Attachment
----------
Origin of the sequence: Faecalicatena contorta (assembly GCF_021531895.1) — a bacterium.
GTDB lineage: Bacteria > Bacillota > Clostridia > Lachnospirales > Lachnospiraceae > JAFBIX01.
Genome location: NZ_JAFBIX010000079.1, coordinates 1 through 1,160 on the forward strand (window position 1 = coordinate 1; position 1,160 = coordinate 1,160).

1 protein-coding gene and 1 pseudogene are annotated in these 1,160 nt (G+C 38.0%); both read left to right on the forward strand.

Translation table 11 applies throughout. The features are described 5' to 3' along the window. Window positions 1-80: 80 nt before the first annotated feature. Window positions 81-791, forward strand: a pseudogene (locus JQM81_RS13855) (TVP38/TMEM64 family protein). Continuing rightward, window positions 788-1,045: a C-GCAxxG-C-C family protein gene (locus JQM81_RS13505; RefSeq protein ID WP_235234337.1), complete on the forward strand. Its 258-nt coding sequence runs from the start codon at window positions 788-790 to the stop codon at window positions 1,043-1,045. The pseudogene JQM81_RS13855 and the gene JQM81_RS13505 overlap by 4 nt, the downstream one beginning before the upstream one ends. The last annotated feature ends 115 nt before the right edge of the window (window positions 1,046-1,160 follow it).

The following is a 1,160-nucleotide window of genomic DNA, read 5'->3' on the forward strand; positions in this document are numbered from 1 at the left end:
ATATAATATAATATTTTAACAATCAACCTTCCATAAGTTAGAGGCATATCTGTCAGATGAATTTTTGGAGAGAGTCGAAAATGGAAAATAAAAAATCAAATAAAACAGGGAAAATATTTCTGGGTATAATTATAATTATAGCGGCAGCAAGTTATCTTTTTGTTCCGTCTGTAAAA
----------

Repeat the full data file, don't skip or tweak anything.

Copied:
Origin of the sequence: Faecalicatena contorta (assembly GCF_021531895.1) — a bacterium.
GTDB lineage: Bacteria > Bacillota > Clostridia > Lachnospirales > Lachnospiraceae > JAFBIX01.
Genome location: NZ_JAFBIX010000079.1, coordinates 1 through 1,160 on the forward strand (window position 1 = coordinate 1; position 1,160 = coordinate 1,160).

1 protein-coding gene and 1 pseudogene are annotated in these 1,160 nt (G+C 38.0%); both read left to right on the forward strand.

Translation table 11 applies throughout. The features are described 5' to 3' along the window. Window positions 1-80: 80 nt before the first annotated feature. Window positions 81-791, forward strand: a pseudogene (locus JQM81_RS13855) (TVP38/TMEM64 family protein). Continuing rightward, window positions 788-1,045: a C-GCAxxG-C-C family protein gene (locus JQM81_RS13505; RefSeq protein ID WP_235234337.1), complete on the forward strand. Its 258-nt coding sequence runs from the start codon at window positions 788-790 to the stop codon at window positions 1,043-1,045. The pseudogene JQM81_RS13855 and the gene JQM81_RS13505 overlap by 4 nt, the downstream one beginning before the upstream one ends. The last annotated feature ends 115 nt before the right edge of the window (window positions 1,046-1,160 follow it).

The following is a 1,160-nucleotide window of genomic DNA, read 5'->3' on the forward strand; positions in this document are numbered from 1 at the left end:
ATATAATATAATATTTTAACAATCAACCTTCCATAAGTTAGAGGCATATCTGTCAGATGAATTTTTGGAGAGAGTCGAAAATGGAAAATAAAAAATCAAATAAAACAGGGAAAATATTTCTGGGTATAATTATAATTATAGCGGCAGCAAGTTATCTTTTTGTTCCGTCTGTAAAA